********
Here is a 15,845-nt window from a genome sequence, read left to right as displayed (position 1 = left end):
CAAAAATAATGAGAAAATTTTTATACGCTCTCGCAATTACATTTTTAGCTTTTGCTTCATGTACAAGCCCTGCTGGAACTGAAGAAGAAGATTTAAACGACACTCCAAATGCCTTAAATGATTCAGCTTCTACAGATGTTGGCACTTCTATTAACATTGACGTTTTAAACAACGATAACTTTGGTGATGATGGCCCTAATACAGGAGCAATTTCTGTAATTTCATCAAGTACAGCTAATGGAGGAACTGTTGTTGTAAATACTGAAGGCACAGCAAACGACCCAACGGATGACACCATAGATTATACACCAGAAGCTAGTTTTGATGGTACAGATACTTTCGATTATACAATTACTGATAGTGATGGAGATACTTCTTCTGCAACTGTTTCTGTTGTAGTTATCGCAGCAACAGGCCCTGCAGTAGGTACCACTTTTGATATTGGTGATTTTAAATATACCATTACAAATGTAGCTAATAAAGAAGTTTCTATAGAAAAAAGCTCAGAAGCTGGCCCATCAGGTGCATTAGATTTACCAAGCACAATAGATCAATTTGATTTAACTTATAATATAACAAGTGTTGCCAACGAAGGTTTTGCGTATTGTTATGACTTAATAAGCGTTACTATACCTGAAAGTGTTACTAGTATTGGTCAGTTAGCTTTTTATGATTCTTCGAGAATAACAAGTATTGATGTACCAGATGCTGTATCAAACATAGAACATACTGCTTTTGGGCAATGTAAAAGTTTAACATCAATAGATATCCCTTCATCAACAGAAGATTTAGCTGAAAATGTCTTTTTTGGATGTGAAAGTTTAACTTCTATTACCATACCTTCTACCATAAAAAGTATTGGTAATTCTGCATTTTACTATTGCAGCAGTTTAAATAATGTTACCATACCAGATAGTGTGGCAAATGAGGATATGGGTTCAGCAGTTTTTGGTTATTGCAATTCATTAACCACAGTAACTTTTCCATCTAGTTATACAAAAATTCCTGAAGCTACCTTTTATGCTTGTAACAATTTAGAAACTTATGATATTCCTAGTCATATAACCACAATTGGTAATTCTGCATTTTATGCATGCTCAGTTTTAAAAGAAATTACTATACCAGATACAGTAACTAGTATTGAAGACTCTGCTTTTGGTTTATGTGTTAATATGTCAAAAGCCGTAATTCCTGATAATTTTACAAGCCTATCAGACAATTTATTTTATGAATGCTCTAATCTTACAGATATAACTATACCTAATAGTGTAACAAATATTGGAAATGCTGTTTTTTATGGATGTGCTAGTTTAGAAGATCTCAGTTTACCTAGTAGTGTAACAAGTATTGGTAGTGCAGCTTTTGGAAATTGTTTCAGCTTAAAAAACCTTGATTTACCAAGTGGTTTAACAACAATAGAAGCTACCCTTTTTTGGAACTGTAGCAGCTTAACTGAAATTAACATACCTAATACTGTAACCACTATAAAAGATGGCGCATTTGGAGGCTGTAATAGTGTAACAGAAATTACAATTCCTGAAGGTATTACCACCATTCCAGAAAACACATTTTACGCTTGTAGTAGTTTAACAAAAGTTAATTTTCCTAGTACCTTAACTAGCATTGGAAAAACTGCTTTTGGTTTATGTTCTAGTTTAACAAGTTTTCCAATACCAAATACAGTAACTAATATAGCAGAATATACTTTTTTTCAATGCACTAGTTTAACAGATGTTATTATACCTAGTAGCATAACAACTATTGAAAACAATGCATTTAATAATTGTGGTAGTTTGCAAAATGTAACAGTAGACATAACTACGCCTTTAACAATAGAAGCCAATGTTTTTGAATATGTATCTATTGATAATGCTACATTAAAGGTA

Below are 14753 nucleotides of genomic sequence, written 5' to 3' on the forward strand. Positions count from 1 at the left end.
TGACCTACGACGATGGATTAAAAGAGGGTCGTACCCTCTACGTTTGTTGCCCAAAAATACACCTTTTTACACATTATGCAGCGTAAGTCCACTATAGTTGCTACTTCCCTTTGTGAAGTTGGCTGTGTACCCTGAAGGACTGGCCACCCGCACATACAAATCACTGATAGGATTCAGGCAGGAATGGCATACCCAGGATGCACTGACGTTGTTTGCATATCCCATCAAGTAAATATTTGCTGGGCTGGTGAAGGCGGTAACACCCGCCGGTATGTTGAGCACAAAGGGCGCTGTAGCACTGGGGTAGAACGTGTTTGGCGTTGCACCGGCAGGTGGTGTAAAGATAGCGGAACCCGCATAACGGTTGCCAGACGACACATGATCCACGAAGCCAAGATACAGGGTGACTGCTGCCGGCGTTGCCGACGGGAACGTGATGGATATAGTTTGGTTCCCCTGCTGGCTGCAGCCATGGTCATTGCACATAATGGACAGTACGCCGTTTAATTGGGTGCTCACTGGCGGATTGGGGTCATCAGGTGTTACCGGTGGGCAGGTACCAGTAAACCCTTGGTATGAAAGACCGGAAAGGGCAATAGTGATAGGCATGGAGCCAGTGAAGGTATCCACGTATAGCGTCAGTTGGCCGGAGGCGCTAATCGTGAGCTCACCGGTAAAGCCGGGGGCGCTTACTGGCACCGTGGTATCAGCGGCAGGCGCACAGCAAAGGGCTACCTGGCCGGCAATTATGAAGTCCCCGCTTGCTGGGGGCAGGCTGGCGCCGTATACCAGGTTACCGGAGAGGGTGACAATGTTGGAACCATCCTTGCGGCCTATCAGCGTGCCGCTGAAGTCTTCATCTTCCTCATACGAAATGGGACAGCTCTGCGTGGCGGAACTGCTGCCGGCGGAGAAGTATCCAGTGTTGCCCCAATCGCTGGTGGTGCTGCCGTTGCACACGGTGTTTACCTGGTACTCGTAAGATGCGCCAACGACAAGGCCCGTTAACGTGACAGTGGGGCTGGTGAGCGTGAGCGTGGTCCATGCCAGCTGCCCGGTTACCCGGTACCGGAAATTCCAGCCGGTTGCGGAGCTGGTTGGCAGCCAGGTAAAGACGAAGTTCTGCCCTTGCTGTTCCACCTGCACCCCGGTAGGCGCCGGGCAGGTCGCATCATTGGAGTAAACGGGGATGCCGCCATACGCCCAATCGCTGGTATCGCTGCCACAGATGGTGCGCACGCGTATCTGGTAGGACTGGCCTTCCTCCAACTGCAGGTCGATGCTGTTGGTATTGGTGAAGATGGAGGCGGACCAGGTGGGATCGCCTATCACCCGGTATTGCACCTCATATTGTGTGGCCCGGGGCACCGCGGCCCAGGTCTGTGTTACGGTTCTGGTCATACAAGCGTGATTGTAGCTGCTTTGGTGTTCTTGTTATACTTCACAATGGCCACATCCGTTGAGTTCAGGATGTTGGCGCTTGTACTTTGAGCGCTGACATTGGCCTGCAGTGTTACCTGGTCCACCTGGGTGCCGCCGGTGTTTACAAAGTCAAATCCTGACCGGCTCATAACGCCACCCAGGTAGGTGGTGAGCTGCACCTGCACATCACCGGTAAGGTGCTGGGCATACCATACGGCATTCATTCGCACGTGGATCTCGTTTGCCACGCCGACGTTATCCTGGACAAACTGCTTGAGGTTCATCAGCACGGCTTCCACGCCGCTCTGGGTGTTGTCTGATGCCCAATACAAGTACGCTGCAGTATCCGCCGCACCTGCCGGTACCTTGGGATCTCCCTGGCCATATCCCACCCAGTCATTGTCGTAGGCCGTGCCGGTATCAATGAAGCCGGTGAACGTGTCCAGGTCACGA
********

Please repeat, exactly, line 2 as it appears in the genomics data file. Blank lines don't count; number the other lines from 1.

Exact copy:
CAAAAATAATGAGAAAATTTTTATACGCTCTCGCAATTACATTTTTAGCTTTTGCTTCATGTACAAGCCCTGCTGGAACTGAAGAAGAAGATTTAAACGACACTCCAAATGCCTTAAATGATTCAGCTTCTACAGATGTTGGCACTTCTATTAACATTGACGTTTTAAACAACGATAACTTTGGTGATGATGGCCCTAATACAGGAGCAATTTCTGTAATTTCATCAAGTACAGCTAATGGAGGAACTGTTGTTGTAAATACTGAAGGCACAGCAAACGACCCAACGGATGACACCATAGATTATACACCAGAAGCTAGTTTTGATGGTACAGATACTTTCGATTATACAATTACTGATAGTGATGGAGATACTTCTTCTGCAACTGTTTCTGTTGTAGTTATCGCAGCAACAGGCCCTGCAGTAGGTACCACTTTTGATATTGGTGATTTTAAATATACCATTACAAATGTAGCTAATAAAGAAGTTTCTATAGAAAAAAGCTCAGAAGCTGGCCCATCAGGTGCATTAGATTTACCAAGCACAATAGATCAATTTGATTTAACTTATAATATAACAAGTGTTGCCAACGAAGGTTTTGCGTATTGTTATGACTTAATAAGCGTTACTATACCTGAAAGTGTTACTAGTATTGGTCAGTTAGCTTTTTATGATTCTTCGAGAATAACAAGTATTGATGTACCAGATGCTGTATCAAACATAGAACATACTGCTTTTGGGCAATGTAAAAGTTTAACATCAATAGATATCCCTTCATCAACAGAAGATTTAGCTGAAAATGTCTTTTTTGGATGTGAAAGTTTAACTTCTATTACCATACCTTCTACCATAAAAAGTATTGGTAATTCTGCATTTTACTATTGCAGCAGTTTAAATAATGTTACCATACCAGATAGTGTGGCAAATGAGGATATGGGTTCAGCAGTTTTTGGTTATTGCAATTCATTAACCACAGTAACTTTTCCATCTAGTTATACAAAAATTCCTGAAGCTACCTTTTATGCTTGTAACAATTTAGAAACTTATGATATTCCTAGTCATATAACCACAATTGGTAATTCTGCATTTTATGCATGCTCAGTTTTAAAAGAAATTACTATACCAGATACAGTAACTAGTATTGAAGACTCTGCTTTTGGTTTATGTGTTAATATGTCAAAAGCCGTAATTCCTGATAATTTTACAAGCCTATCAGACAATTTATTTTATGAATGCTCTAATCTTACAGATATAACTATACCTAATAGTGTAACAAATATTGGAAATGCTGTTTTTTATGGATGTGCTAGTTTAGAAGATCTCAGTTTACCTAGTAGTGTAACAAGTATTGGTAGTGCAGCTTTTGGAAATTGTTTCAGCTTAAAAAACCTTGATTTACCAAGTGGTTTAACAACAATAGAAGCTACCCTTTTTTGGAACTGTAGCAGCTTAACTGAAATTAACATACCTAATACTGTAACCACTATAAAAGATGGCGCATTTGGAGGCTGTAATAGTGTAACAGAAATTACAATTCCTGAAGGTATTACCACCATTCCAGAAAACACATTTTACGCTTGTAGTAGTTTAACAAAAGTTAATTTTCCTAGTACCTTAACTAGCATTGGAAAAACTGCTTTTGGTTTATGTTCTAGTTTAACAAGTTTTCCAATACCAAATACAGTAACTAATATAGCAGAATATACTTTTTTTCAATGCACTAGTTTAACAGATGTTATTATACCTAGTAGCATAACAACTATTGAAAACAATGCATTTAATAATTGTGGTAGTTTGCAAAATGTAACAGTAGACATAACTACGCCTTTAACAATAGAAGCCAATGTTTTTGAATATGTATCTATTGATAATGCTACATTAAAGGTA